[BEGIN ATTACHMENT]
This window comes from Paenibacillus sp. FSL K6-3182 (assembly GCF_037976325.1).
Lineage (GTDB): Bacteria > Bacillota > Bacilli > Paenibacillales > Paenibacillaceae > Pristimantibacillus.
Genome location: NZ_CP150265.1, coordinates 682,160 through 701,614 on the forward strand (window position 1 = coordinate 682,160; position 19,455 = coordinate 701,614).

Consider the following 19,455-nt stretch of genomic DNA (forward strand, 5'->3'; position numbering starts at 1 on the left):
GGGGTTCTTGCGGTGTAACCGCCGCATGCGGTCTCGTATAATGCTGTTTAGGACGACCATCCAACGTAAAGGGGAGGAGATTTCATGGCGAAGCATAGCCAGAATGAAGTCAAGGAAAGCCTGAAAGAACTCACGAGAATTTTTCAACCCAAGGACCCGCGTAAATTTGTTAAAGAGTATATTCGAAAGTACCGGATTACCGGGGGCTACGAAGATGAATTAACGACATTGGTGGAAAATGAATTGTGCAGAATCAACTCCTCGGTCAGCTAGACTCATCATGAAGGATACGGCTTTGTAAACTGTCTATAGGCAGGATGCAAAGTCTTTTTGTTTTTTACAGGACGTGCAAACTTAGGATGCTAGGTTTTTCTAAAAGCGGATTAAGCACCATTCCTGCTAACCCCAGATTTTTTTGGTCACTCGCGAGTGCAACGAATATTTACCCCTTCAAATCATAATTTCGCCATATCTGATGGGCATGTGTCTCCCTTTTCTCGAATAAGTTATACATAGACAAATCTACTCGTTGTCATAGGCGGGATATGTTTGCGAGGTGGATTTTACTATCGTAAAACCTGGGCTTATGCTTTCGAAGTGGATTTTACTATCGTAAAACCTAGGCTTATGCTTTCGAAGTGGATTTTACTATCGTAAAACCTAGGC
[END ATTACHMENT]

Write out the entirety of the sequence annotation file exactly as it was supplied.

This window comes from Paenibacillus sp. FSL K6-3182 (assembly GCF_037976325.1).
Lineage (GTDB): Bacteria > Bacillota > Bacilli > Paenibacillales > Paenibacillaceae > Pristimantibacillus.
Genome location: NZ_CP150265.1, coordinates 682,160 through 701,614 on the forward strand (window position 1 = coordinate 682,160; position 19,455 = coordinate 701,614).

Consider the following 19,455-nt stretch of genomic DNA (forward strand, 5'->3'; position numbering starts at 1 on the left):
GGGGTTCTTGCGGTGTAACCGCCGCATGCGGTCTCGTATAATGCTGTTTAGGACGACCATCCAACGTAAAGGGGAGGAGATTTCATGGCGAAGCATAGCCAGAATGAAGTCAAGGAAAGCCTGAAAGAACTCACGAGAATTTTTCAACCCAAGGACCCGCGTAAATTTGTTAAAGAGTATATTCGAAAGTACCGGATTACCGGGGGCTACGAAGATGAATTAACGACATTGGTGGAAAATGAATTGTGCAGAATCAACTCCTCGGTCAGCTAGACTCATCATGAAGGATACGGCTTTGTAAACTGTCTATAGGCAGGATGCAAAGTCTTTTTGTTTTTTACAGGACGTGCAAACTTAGGATGCTAGGTTTTTCTAAAAGCGGATTAAGCACCATTCCTGCTAACCCCAGATTTTTTTGGTCACTCGCGAGTGCAACGAATATTTACCCCTTCAAATCATAATTTCGCCATATCTGATGGGCATGTGTCTCCCTTTTCTCGAATAAGTTATACATAGACAAATCTACTCGTTGTCATAGGCGGGATATGTTTGCGAGGTGGATTTTACTATCGTAAAACCTGGGCTTATGCTTTCGAAGTGGATTTTACTATCGTAAAACCTAGGCTTATGCTTTCGAAGTGGATTTTACTATCGTAAAACCTAGGC